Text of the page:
Anyway, I started feeling massively panic-attacky that this was not the case of where I lived now, that even if I was in a major city again, at this stage in my writing-self, I would still be unhygenic and unhireable. I mean - who writes about stuff like this in the Internet? It's immature maybe, and it's definitively unprofessional. And yet I can't help but do it, a sort of compulsion/desire. And it's freaking me out. I thought - Karen Finley worked as a bartender at the Danceteria, she didn't try to teach, now of course she's at NYU. But I'm too OLD and ASTHMATIC and needing to get in bed by 10am to be a bartender, and there's no Danceteria here. But then I also thought of how Kate Chopin was ostracized after writing The Awakening, I'm not Kate Chopin, and I've never written The Awakening, but it's still something I think about. Or I could just have an entire complex that's not validated by anything that's happening in reality. But I can't get hired anywhere- security guard, bookstore job, teaching job. All while I can't seem to kick what's becoming a bad clothes habit, a constant sense of WANTING, a HOLE. John and I started talking - what else I can do here - and then we started thinking maybe we could plug into a small business loan, open some sort of boutique, like a very accessible clothes and design shop that also sells small-press books, and vintage furniture, and we would have pictures in the store of Gertrude Stein wearing Balmain and Elfriede Jelinek wearing Yves St. Laurent and Cixous in one of her gorgeous costumes, and keep the beginning of the boutique for a pop-up space and gallery and reading space, but I started looking online and realized if I ever sold clothes for a living I would seriously just buy everything. And so yesterday I just banged my head against a table and moaned - What Am I Doing With My Life?
I know what I am doing this week - attempting to finish the book while attempting to housetrain a puppy, who is coming tomorrow or Wednesday, a 7-week-old rescue puppy, half Shih Tzu, half Boston Terrier, who we're calling Jean Genet (because he looks like an old Genet, and because of my incessant desire to put him in a sailor sweater).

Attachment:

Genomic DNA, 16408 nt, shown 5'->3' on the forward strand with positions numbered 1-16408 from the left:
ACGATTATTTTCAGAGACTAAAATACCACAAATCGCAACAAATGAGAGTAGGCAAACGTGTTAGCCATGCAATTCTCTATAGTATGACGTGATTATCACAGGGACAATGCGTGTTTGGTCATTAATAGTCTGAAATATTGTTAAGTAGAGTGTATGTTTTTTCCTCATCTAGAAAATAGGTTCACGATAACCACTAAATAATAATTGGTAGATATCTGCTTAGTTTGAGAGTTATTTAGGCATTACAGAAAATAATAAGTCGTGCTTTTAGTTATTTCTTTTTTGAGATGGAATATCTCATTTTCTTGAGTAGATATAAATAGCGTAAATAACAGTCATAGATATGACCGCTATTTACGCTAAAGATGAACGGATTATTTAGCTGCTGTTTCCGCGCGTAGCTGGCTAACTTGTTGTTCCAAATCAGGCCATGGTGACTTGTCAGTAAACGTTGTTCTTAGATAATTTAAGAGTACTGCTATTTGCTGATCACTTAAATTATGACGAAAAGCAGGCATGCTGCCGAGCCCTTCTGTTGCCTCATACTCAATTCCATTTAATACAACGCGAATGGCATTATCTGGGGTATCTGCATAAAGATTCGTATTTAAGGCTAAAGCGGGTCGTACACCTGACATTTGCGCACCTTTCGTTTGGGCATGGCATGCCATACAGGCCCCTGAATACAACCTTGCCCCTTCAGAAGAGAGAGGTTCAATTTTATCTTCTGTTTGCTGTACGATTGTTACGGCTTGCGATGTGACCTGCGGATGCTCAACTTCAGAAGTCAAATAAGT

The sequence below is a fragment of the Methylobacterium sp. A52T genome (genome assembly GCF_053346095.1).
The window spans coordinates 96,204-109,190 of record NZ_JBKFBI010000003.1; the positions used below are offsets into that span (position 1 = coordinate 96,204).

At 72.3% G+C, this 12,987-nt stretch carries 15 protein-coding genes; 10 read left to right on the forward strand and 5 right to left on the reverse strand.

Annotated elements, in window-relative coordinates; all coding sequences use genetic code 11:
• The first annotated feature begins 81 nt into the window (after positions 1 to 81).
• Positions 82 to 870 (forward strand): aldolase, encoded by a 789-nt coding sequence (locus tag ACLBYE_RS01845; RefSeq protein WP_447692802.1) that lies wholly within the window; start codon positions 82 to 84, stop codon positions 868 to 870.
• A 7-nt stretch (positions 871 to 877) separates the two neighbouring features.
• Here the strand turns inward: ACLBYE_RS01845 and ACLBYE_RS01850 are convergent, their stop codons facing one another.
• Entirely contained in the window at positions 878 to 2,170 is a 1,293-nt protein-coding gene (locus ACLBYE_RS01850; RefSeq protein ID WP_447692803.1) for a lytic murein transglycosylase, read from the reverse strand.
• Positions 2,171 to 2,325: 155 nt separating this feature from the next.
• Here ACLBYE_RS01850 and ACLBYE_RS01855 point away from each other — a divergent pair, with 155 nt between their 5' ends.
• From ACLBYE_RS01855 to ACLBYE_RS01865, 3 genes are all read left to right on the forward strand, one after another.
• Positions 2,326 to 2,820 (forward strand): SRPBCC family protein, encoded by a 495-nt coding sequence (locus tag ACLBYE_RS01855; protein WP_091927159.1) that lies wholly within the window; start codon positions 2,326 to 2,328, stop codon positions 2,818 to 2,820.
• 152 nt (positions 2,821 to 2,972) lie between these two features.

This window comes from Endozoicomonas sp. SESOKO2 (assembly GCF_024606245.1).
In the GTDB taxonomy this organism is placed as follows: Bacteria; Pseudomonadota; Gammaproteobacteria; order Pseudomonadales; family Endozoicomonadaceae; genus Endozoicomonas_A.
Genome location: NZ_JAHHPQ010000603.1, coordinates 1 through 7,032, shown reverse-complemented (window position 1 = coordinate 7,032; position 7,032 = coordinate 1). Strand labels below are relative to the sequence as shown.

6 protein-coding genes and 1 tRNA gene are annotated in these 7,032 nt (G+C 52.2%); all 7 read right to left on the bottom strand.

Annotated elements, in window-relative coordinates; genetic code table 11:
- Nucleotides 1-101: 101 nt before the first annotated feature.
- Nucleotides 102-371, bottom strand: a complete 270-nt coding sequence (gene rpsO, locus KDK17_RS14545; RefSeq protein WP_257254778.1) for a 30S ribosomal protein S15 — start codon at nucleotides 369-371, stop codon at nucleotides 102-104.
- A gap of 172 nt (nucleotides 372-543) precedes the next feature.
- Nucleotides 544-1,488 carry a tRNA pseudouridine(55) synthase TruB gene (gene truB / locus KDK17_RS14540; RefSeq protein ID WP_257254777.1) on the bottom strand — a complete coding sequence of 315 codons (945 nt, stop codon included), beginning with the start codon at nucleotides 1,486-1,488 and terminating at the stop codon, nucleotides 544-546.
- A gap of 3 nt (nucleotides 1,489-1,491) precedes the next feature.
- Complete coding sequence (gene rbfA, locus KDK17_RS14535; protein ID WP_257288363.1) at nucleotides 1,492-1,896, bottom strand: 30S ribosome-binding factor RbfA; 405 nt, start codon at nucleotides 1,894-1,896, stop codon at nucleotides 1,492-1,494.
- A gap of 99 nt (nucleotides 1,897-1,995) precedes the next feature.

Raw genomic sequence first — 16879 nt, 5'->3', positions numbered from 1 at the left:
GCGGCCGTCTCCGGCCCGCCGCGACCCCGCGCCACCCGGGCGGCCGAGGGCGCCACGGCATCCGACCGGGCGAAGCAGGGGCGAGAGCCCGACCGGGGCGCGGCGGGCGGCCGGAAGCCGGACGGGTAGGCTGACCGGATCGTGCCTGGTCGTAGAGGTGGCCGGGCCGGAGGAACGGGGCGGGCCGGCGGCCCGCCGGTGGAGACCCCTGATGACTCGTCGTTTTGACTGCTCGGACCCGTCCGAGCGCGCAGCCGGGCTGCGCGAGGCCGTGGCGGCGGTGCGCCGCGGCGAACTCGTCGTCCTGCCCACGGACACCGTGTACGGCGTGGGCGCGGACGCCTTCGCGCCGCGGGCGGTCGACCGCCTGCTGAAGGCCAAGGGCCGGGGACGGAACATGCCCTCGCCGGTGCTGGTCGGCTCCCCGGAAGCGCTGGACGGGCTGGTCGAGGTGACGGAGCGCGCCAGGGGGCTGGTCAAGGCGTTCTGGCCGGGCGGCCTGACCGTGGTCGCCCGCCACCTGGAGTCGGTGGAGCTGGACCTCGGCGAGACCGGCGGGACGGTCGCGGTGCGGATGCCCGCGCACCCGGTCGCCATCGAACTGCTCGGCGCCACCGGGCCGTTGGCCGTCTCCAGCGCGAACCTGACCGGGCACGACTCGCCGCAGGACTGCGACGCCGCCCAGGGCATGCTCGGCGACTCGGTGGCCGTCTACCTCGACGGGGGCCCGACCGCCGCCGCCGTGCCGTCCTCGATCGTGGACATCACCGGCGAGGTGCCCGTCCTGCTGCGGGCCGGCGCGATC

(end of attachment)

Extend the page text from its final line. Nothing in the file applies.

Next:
In her essay, Kari Larsen wrote about Melancholia, and I cannot wait to see it, and it's not in the Triangle area yet. I think of Kirsten Dunst in this movie, the glimpses I've seen, as a Ruth figure. And actually, as I was writing the book, the Kirsten Dunst persona she plays in say Sofia Coppola movies was a major influence. She is exactly who I'd picture playing Ruth in a not-going-to-happen film of Green Girl. This film poster actually references a painting that's also referenced in Green Girl, Millais' Ophelia, which hangs at the Tate Britain.
Also, oh wait, my Google Analytics just kicked in, and the wonderful, generous Roxane Gay, who just wrote about Green Girl in this essay on The Rumpus about lists of best books, writes an essay on the "garish, gorgeous spectacles" of both Ruth in Green Girl and Joan Didion's heroines in Play It As It Lays and the women of reality TV and the performance of gender, bringing in Judith Butler, in an essay in the new issue of Bookslut. In the essay she brings in Cixous' essay "Laugh of the Medusa," a very important rallying cry for me:
In Laugh of the Medusa, Hélène Cixous states that, “Woman must put herself into the text -- as into the world and into history -- by her own movement.” Green Girl is fascinating for the ways Zambreno puts woman into the text, physically and emotionally. “Ruth wants to escape. She wants to escape outside of herself. Everywhere she goes she wants to confide: Do you know what it’s like not to be able to shake your own quality? She doesn’t want to live. She wants to lose herself, lose herself in the crowd. She is somehow numbed to the horrors of everyday. Images, other images haunt her brain. The violence of life, she observes blankly.”
More than anything, Green Girl is relentless in what it reveals about the green girl and her inner life, the emptiness and loneliness, the naked violence of it, how she must swallow it, “deep deep inside.”
Thank you Kari. Thank you Roxane. It's a really strange paradox I feel my life is right now. To be read and to have your writing exist in a dialogue with other works and the thoughts of other writers is the most intimate, privileged, kind of communication. Then other times, in my fleshly existence, outside of my domestic dyad, I feel such a chill, or an invisibility.
this is me: